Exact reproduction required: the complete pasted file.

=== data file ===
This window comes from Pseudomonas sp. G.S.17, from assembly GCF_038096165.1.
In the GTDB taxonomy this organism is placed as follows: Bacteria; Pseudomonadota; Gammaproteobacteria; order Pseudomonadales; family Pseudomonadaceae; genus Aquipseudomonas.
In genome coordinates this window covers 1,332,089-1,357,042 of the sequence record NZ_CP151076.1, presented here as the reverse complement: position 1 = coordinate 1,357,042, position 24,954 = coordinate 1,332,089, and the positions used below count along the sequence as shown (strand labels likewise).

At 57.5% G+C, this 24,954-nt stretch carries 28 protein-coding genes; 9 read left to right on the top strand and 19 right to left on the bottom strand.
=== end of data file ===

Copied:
This window comes from Pseudomonas sp. G.S.17, from assembly GCF_038096165.1.
In the GTDB taxonomy this organism is placed as follows: Bacteria; Pseudomonadota; Gammaproteobacteria; order Pseudomonadales; family Pseudomonadaceae; genus Aquipseudomonas.
In genome coordinates this window covers 1,332,089-1,357,042 of the sequence record NZ_CP151076.1, presented here as the reverse complement: position 1 = coordinate 1,357,042, position 24,954 = coordinate 1,332,089, and the positions used below count along the sequence as shown (strand labels likewise).

At 57.5% G+C, this 24,954-nt stretch carries 28 protein-coding genes; 9 read left to right on the top strand and 19 right to left on the bottom strand.